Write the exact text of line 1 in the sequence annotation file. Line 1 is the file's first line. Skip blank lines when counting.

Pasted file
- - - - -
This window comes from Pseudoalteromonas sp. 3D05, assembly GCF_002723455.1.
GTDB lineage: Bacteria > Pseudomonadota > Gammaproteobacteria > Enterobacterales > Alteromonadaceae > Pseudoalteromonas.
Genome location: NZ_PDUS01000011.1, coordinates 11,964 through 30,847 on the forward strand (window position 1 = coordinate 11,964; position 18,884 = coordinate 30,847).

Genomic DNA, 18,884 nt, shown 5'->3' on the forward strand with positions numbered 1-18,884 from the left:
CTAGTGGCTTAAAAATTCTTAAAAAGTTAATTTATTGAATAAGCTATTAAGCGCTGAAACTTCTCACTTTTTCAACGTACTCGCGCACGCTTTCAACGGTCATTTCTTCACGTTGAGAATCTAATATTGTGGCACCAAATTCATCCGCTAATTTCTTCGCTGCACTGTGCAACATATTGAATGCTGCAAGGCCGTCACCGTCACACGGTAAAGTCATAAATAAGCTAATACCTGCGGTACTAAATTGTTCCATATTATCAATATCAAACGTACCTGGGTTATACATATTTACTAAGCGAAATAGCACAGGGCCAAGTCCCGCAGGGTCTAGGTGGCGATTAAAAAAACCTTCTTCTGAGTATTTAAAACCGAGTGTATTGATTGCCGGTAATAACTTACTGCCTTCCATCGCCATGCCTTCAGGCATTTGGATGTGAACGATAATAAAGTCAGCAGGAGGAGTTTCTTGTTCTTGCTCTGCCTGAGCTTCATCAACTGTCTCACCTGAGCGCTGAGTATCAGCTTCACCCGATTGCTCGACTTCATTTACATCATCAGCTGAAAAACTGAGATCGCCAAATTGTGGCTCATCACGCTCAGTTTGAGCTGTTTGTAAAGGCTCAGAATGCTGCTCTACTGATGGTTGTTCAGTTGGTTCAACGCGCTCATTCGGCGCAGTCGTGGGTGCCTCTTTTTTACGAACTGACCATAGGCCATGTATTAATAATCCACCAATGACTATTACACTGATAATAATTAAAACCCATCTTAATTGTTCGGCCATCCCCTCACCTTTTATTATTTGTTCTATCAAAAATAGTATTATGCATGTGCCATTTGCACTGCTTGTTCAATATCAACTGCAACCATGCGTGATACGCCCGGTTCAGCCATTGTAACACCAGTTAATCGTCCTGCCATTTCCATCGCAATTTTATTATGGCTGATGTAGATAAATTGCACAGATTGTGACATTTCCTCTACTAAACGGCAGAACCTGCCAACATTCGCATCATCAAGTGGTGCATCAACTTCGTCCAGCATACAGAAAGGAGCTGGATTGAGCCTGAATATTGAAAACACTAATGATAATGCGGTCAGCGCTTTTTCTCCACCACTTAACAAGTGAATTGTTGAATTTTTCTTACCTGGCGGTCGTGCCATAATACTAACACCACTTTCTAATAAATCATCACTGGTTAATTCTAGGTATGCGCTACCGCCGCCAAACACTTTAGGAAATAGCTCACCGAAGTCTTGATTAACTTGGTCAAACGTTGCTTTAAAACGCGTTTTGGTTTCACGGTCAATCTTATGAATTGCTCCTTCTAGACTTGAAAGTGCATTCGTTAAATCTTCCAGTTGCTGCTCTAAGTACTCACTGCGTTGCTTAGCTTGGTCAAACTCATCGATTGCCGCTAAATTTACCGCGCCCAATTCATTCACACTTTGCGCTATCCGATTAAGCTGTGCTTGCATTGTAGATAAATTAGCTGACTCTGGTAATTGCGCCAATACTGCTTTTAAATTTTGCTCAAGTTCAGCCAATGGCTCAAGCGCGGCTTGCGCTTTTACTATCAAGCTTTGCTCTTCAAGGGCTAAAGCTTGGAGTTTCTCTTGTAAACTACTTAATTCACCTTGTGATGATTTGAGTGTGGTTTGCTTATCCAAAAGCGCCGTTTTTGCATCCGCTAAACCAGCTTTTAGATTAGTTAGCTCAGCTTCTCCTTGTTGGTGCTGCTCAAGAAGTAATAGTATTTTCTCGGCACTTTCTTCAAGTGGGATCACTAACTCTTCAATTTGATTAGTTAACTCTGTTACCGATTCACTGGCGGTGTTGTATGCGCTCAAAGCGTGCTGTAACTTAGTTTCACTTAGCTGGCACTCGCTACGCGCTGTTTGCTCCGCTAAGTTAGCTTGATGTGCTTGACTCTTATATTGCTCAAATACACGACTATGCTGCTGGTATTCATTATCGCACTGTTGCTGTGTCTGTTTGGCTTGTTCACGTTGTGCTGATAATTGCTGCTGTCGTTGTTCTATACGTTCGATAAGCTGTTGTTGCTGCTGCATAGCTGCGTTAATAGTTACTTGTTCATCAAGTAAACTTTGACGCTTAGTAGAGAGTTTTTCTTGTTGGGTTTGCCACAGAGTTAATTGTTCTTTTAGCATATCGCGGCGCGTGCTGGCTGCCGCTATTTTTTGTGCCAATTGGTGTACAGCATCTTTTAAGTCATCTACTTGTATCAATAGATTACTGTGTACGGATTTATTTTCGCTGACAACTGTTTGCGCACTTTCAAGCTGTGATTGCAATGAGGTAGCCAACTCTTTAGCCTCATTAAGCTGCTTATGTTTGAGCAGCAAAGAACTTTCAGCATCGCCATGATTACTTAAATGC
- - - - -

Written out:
This window comes from Pseudoalteromonas sp. 3D05, assembly GCF_002723455.1.